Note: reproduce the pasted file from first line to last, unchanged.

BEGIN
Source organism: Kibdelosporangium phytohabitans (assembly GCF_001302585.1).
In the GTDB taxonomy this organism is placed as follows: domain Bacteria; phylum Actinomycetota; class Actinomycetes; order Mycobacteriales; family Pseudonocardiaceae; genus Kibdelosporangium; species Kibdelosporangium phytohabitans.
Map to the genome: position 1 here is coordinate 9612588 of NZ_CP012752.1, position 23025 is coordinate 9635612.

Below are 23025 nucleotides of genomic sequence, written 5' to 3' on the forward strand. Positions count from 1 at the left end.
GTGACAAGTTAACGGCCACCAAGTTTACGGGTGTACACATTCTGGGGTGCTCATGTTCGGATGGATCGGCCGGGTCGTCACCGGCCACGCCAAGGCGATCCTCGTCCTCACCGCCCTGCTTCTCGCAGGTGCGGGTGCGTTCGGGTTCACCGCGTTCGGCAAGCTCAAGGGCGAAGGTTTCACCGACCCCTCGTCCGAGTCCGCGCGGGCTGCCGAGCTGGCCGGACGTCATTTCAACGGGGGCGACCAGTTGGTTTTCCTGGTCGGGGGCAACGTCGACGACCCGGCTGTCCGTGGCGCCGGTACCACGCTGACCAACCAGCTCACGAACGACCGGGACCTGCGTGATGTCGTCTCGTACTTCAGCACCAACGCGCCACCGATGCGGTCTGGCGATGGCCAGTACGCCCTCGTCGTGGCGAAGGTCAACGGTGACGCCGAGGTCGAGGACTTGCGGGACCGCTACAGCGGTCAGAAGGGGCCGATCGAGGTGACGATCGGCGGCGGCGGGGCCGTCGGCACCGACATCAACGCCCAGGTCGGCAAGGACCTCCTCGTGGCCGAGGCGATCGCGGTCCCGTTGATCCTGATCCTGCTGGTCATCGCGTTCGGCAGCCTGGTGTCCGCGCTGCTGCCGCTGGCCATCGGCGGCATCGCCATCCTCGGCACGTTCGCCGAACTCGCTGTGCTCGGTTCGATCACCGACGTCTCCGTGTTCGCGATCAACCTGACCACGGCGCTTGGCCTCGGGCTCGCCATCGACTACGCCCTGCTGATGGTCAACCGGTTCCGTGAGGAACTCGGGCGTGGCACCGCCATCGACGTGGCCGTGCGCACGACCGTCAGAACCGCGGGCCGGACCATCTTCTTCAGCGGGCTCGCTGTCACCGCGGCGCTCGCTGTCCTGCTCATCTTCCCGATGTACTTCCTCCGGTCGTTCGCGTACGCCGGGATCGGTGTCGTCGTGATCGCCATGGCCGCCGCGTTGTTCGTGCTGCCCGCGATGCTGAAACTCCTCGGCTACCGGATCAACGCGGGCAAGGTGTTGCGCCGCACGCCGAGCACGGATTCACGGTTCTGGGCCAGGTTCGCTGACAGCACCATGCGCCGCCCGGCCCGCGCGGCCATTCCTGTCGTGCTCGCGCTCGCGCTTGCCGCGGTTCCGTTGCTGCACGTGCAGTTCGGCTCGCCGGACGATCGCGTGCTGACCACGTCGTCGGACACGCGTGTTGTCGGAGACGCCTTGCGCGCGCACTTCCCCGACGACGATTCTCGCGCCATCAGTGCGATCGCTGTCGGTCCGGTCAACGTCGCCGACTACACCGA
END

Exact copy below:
Source organism: Kibdelosporangium phytohabitans (assembly GCF_001302585.1).
In the GTDB taxonomy this organism is placed as follows: domain Bacteria; phylum Actinomycetota; class Actinomycetes; order Mycobacteriales; family Pseudonocardiaceae; genus Kibdelosporangium; species Kibdelosporangium phytohabitans.
Map to the genome: position 1 here is coordinate 9612588 of NZ_CP012752.1, position 23025 is coordinate 9635612.

Below are 23025 nucleotides of genomic sequence, written 5' to 3' on the forward strand. Positions count from 1 at the left end.
GTGACAAGTTAACGGCCACCAAGTTTACGGGTGTACACATTCTGGGGTGCTCATGTTCGGATGGATCGGCCGGGTCGTCACCGGCCACGCCAAGGCGATCCTCGTCCTCACCGCCCTGCTTCTCGCAGGTGCGGGTGCGTTCGGGTTCACCGCGTTCGGCAAGCTCAAGGGCGAAGGTTTCACCGACCCCTCGTCCGAGTCCGCGCGGGCTGCCGAGCTGGCCGGACGTCATTTCAACGGGGGCGACCAGTTGGTTTTCCTGGTCGGGGGCAACGTCGACGACCCGGCTGTCCGTGGCGCCGGTACCACGCTGACCAACCAGCTCACGAACGACCGGGACCTGCGTGATGTCGTCTCGTACTTCAGCACCAACGCGCCACCGATGCGGTCTGGCGATGGCCAGTACGCCCTCGTCGTGGCGAAGGTCAACGGTGACGCCGAGGTCGAGGACTTGCGGGACCGCTACAGCGGTCAGAAGGGGCCGATCGAGGTGACGATCGGCGGCGGCGGGGCCGTCGGCACCGACATCAACGCCCAGGTCGGCAAGGACCTCCTCGTGGCCGAGGCGATCGCGGTCCCGTTGATCCTGATCCTGCTGGTCATCGCGTTCGGCAGCCTGGTGTCCGCGCTGCTGCCGCTGGCCATCGGCGGCATCGCCATCCTCGGCACGTTCGCCGAACTCGCTGTGCTCGGTTCGATCACCGACGTCTCCGTGTTCGCGATCAACCTGACCACGGCGCTTGGCCTCGGGCTCGCCATCGACTACGCCCTGCTGATGGTCAACCGGTTCCGTGAGGAACTCGGGCGTGGCACCGCCATCGACGTGGCCGTGCGCACGACCGTCAGAACCGCGGGCCGGACCATCTTCTTCAGCGGGCTCGCTGTCACCGCGGCGCTCGCTGTCCTGCTCATCTTCCCGATGTACTTCCTCCGGTCGTTCGCGTACGCCGGGATCGGTGTCGTCGTGATCGCCATGGCCGCCGCGTTGTTCGTGCTGCCCGCGATGCTGAAACTCCTCGGCTACCGGATCAACGCGGGCAAGGTGTTGCGCCGCACGCCGAGCACGGATTCACGGTTCTGGGCCAGGTTCGCTGACAGCACCATGCGCCGCCCGGCCCGCGCGGCCATTCCTGTCGTGCTCGCGCTCGCGCTTGCCGCGGTTCCGTTGCTGCACGTGCAGTTCGGCTCGCCGGACGATCGCGTGCTGACCACGTCGTCGGACACGCGTGTTGTCGGAGACGCCTTGCGCGCGCACTTCCCCGACGACGATTCTCGCGCCATCAGTGCGATCGCTGTCGGTCCGGTCAACGTCGCCGACTACACCGA